Sumitra Debi Pandit

Clay dolls are good business, with bhars as backup

For Sumitra, there was no culture clash when she got married to Chandra Shekhar Pandit 20 years ago: Both were from the potter clan of Kumbhakars. Her husband’s family, residents of Panchudanga in the Adra area of West Bengal’s Purulia district, made terracotta bhars or cups used to drink tea and sell curd, and terracotta dolls.

Sumitra, who was from West Burdwan district, was good at doll making.

Husband Chandra Shekhar’s family had never taken loans for the family business, but when he and his brothers parted ways, the joint family model was gone. The couple realized they would have to take a loan to scale up the business.

Sumitra’s second loan was from Village Financial Services, which has a branch in Adra. She used the Rs 10,000 loan to buy colours used to paint the dolls. A kilogram of the colour costs around Rs 400. The clay with which they make the dolls costs Rs 2,000 for a mini-truckload. Then there is the khari mati used as polish.

Sumitra makes small clay peacocks, parrots, horses, elephants and a variety of dolls. She buys the moulds for the faces from Asansol and makes the bodies herself.

Bhars are always in demand, and Sumitra’s husband sells them to tea stalls. But the clay dolls sell only during the Durga Puja and Diwali festivals. Sumitra makes the dolls through the year, and the cash comes in only during the festival.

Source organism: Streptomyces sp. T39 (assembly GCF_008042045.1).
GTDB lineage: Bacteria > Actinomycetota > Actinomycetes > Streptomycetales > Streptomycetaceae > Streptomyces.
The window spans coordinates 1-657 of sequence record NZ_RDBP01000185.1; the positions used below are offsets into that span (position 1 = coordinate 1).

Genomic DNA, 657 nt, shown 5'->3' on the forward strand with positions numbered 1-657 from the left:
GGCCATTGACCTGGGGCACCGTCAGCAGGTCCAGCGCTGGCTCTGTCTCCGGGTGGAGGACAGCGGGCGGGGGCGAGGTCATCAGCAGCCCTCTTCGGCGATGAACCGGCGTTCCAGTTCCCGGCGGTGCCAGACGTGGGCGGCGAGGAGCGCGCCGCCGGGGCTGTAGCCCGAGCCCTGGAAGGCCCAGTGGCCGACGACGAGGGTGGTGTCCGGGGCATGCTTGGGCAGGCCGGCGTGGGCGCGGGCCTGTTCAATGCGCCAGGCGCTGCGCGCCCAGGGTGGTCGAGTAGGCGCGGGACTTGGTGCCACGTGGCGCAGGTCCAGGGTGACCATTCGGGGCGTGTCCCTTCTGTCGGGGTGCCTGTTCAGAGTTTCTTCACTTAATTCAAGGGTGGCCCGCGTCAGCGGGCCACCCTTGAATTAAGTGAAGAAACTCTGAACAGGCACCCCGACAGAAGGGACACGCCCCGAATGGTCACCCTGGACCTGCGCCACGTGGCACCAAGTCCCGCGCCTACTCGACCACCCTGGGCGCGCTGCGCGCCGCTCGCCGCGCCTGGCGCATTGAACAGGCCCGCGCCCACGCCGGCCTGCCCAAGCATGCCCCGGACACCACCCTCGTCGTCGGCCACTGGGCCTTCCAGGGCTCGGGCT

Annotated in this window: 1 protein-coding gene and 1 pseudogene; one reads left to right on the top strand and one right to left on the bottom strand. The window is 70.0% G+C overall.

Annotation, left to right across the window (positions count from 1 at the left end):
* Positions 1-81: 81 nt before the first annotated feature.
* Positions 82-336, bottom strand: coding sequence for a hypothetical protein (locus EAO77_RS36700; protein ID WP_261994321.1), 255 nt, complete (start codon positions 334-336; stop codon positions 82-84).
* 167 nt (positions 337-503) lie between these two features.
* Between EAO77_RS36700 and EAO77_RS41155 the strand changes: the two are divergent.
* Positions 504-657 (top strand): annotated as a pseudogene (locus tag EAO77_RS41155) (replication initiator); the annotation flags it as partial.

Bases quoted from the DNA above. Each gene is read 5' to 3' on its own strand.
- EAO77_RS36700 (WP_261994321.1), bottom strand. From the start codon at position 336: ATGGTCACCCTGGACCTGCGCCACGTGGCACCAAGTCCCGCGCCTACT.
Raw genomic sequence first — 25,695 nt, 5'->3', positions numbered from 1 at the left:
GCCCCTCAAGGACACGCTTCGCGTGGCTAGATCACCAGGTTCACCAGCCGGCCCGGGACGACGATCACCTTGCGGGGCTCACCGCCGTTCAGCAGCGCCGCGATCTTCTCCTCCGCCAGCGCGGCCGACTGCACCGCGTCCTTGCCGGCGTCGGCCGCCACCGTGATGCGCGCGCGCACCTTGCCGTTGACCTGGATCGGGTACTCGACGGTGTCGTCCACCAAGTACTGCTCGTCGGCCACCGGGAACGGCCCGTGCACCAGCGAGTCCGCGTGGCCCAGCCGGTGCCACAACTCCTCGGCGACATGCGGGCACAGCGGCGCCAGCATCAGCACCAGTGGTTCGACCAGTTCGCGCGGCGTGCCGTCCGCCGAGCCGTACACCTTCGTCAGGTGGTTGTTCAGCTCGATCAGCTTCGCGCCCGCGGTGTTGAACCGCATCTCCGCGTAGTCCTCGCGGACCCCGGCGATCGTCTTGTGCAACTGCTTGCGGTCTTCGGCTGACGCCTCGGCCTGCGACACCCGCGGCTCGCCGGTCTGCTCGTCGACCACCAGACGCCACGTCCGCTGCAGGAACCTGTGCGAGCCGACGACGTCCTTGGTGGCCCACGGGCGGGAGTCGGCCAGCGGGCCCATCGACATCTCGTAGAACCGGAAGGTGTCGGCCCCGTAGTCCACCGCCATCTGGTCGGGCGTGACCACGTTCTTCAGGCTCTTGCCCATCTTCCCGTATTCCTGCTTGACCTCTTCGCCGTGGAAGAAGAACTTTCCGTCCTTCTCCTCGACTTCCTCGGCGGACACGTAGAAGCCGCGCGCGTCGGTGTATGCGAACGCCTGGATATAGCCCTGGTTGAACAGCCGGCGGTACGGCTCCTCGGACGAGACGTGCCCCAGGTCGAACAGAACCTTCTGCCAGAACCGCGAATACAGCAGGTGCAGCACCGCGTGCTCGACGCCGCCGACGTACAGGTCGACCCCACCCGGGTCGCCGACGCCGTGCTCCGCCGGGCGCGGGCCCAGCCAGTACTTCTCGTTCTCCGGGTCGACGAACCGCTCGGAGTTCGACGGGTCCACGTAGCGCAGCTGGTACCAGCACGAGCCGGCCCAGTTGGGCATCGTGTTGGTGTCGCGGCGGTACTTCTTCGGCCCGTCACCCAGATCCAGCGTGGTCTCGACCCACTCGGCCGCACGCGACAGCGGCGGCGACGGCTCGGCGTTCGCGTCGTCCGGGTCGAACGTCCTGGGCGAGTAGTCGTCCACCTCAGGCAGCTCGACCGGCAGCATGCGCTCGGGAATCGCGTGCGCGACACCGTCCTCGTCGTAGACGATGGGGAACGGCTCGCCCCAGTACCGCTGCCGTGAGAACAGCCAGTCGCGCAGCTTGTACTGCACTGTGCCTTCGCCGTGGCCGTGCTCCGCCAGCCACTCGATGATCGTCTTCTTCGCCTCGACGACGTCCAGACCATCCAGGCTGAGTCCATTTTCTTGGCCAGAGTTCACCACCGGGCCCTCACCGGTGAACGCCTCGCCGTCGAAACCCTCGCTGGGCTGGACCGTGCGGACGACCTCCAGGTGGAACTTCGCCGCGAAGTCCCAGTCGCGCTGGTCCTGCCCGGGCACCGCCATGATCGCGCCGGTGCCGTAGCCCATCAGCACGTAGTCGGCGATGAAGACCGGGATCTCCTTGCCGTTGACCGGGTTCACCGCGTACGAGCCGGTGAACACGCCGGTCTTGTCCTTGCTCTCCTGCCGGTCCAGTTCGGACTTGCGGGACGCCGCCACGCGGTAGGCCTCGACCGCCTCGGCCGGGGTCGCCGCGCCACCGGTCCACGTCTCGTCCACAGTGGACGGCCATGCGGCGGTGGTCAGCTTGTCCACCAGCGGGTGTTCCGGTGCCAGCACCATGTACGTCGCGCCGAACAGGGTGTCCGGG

The dolls that sell as toys are priced at a maximum of Rs 50 each. The figurines of Gods and Goddesses fetch better prices: A Radha-Krishna set sells for Rs 400. Sumitra sells these at fairs. The entire year’s production is sold out in a week.

Sumitra says the COVID19 pandemic and the lockdowns that followed hit sales of the dolls and figurines in 2020 and wiped out her bank savings. The bhar sales kept them going, but these are low-value products, selling for 50 paise to Re 1.30 each.

But Sumitra is confident that her main product lines will continue to find good demand. Plastic dolls are much costlier, and the clay animals and dolls have a charm of their own.

Sumitra, who is illiterate, ensured that her daughter and son did better. The son dropped out after Class 9 and is an electrician. The daughter studied up to Class 8 and later was married off—not to a potter but a man who works in a travel firm.

Published on Oct 4, 2021 | Updated on Apr 13, 2022